by PATRICIA O’DELL | photos by TOM STRONGMAN
Tom Strongman’s 49-year career as a photojournalist started with a click of a button on the sidelines of a college football game next to his father, who was also a newspaper photographer.
“When I was around 15 years old, my dad had me come along to the University of Illinois football games to be his caption writer. I would squat down behind him, and he would take a picture of something and tell me what frame it was and I would write it down,” remembers Strongman.
Eventually, his father expanded his job description.
“The next year, he got a telephoto lens and he would let me use his Rolleiflex. He’d say, ‘Stay by the line of scrimmage, and if they run your way push the button.’”
Strongman followed his father’s lead, pushed the button and ended up with a picture on the front page of the sports section of the Decatur, Illinois, paper. He was 16 years old.
“That triggered my interest,” he says.
He joined the yearbook staff, where he was assigned group shots of the athletic teams and clubs. While this did not give him a lot of creative freedom, he’d caught the bug and went on to pursue his journalism degree at the University of Missouri with a major in photojournalism. After graduating in 1966, he worked at the local paper in Flat River, Missouri, for a year waiting for his girlfriend – and soon-tobe wife – to finish school, and then the newlyweds headed west to Colorado.
Strongman took a job with the The Free Press (later the Sun) in 1967. He’s modest about his assent in the ranks.
“I was there a year or two before I became chief of photography. There were a bunch of old guys who retired, and I ended up with the job.”
Seven years later, it was off to a bigger market with smaller mountains for a stint with the Denver Sentinel suburban papers.
“I had great experiences. I worked at papers where I could cover city hall, and I might have had to lay out page one. But I was ready to be a photo editor.”
In 1979, Strongman moved to Kansas City as assistant photo editor at The Kansas City Star. He became the art director of the Sunday magazine and eventually director of photography.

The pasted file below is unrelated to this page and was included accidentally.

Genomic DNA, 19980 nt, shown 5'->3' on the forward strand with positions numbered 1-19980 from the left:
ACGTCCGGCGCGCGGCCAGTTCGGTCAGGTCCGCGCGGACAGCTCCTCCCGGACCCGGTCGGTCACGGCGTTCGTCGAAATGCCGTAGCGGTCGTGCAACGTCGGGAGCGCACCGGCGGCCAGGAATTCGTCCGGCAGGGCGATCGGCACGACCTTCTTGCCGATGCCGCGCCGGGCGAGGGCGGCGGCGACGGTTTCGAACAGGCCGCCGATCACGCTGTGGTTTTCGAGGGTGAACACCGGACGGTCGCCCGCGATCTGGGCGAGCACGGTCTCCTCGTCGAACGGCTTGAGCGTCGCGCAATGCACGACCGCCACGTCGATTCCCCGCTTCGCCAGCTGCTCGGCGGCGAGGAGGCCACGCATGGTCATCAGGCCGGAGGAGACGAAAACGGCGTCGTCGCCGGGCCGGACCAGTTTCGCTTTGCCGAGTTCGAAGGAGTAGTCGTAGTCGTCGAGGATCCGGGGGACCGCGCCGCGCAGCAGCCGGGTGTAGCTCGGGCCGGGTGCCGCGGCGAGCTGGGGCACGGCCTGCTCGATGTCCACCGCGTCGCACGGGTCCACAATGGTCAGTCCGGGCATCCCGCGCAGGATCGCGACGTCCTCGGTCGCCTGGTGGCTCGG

“I wasn’t really shooting that much. I was focused on administration – managing and hiring people. That’s when I started doing car reviews,” he says with a smile. “Then I talked my way into becoming automotive editor.”
While Strongman loved cars – both writing about them and driving them – he didn’t have the opportunity to do much photography whose subjects didn’t have wheels.
“When you’re working professionally, there’s so much emphasis on being objective,” he says. “It took me a long time to stop thinking about that and just make an interesting picture. Now I have the opportunity to play around, fool with an image in Photoshop. It’s fun!”
Despite his 49-year career behind the camera, Strongman finds himself reaching for his iPhone.
“I don’t hesitate to use my phone now and then. Sometimes things happen and it’s so easy to take the picture with your phone. It has its limitations, but it’s so easy to use.”
Whether he’s using his phone or a more sophisticated camera, this willingness to explore new technology and subjects has opened up Strongman’s photography to include nature and family and friends.
“I live near a small lake, and I started walking my dog by there in the morning. The fog would be coming up over the water or the sun would be rising and I’d be able to get a picture.”
His images ended up in a Shutterfly book for the home association owners who live nearby.
“The technology keeps evolving and I’m still curious about it,” he says. “I feel photography means more to me now than it ever did. I find I’m more involved now than I ever was.”
Strongman notes that the freedom to focus on what catches his interest – in a moment or over a longer stretch of time – has been one of the joys of retirement.
“I came from photojournalism where images were not manipulated, so there was a lot of pressure to be perfect. Now, I’ve stopped being so judgmental. I may take a picture of dozens of sunsets and, ‘That’s enough.’ But I’ve decided to have fun. If the sunset is cool, I’m just going to enjoy it and take the picture.”
Besides capturing nature and objects, Strongman has become the photographer of record for his family. He is a fixture at his three younger grandsons’ sporting events and makes photos available to their teammates and their parents.
“When I was working for newspapers, we’d look for that little interesting nugget about somebody’s everyday life that wouldn’t normally be in the paper. I used to think those pieces make the story even better.
“When we were young photographers we’d say, ‘I’d rather make a meaningful picture of an everyday event than everyday pictures of meaningful events.’ I still feel the same way.”